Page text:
EPA is slated to release next week the first in a series of highly anticipated proposals for regulating the environmental impacts of the utility sector -- measures that could test the agency's recent vow to ease compliance and ensure coordination among its pending rules to avoid what the industry says is a reliability "train wreck."
Under the terms of a consent decree with environmentalists EPA is slated to sign its proposed cooling water rule for existing facilities and manufacturing plants no later than March 14. Update: The proposal has been delayed until March. 28.
EPA also faces a court-ordered deadline to sign by March 16 a proposed national emission standards for hazardous air pollutants (NESHAP) to cut power plant air toxics. The agency will issue a new source performance standard (NSPS) to cut utility criteria pollutant emissions alongside the NESHAP.
In addition to the cooling water and air rules, EPA is also preparing to issue in July its final Clean Air Transport Rule (CATR) to create a cap-and-trade program for cutting nitrogen oxide and sulfur dioxide emissions from power plants in 31 Eastern states and the District of Columbia. EPA has also proposed a first-time Resource Conservation & Recovery Act (RCRA) for coal combustion waste disposal, but is unlikely to issue a final rule this year.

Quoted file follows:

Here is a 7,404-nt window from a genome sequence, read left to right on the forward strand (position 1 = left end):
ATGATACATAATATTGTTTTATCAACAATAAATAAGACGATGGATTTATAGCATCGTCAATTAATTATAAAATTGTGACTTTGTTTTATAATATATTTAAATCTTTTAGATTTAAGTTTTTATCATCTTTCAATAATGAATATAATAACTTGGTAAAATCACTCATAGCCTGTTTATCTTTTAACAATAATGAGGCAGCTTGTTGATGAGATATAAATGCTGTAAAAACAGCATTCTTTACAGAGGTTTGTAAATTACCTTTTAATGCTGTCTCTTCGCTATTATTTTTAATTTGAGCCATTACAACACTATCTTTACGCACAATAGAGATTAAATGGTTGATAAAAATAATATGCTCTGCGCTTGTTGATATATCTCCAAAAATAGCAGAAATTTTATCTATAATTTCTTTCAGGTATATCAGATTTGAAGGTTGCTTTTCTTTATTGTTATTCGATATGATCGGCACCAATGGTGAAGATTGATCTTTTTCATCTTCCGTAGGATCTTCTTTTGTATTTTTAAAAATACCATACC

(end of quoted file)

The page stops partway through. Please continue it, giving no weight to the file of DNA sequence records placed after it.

Utility officials and others have raised major concerns about the number of rules facing the sector, with some critics warning that the costs of complying with the rules will be so high that some power plants will choose to shut down rather than invest in expensive pollution controls to meet the regulatory requirements. Those utility shutdowns could cause major electricity grid reliability problems, according to several recent studies on the issue.
The North American Electric Reliability Corporation in an analysis late last year warned that the pending cooling water rule will be the most costly and disruptive of all pending EPA rules for utilities.
To address the concerns, EPA air chief Gina McCarthy says the agency is working to coordinate the suite of pending regulatory requirements to help the industry comply with the rules and spur investments toward President Obama's vision of expanded clean energy deployment in the 21st Century.
"This agency is doing its best to tell the utility industry everything you need to achieve moving forward, so that one investment decision can be made over the next few years that will achieve compliance with the suite of rules that the agency is moving forward to address public health," she told a Feb. 14 meeting of the National Association of Regulatory Utility Commissioners.
McCarthy has also sought to downplay the reliability impacts of the regulatory package. She noted recently that preliminary results of modeling the agency is performing with other agencies show no adverse electric grid reliability impacts as a result of pending EPA rules for the utility sector, contrary to several reports raising concerns that the air, water, and waste rules for the power sector would drive plant shutdowns that undermine reliable electricity supplies.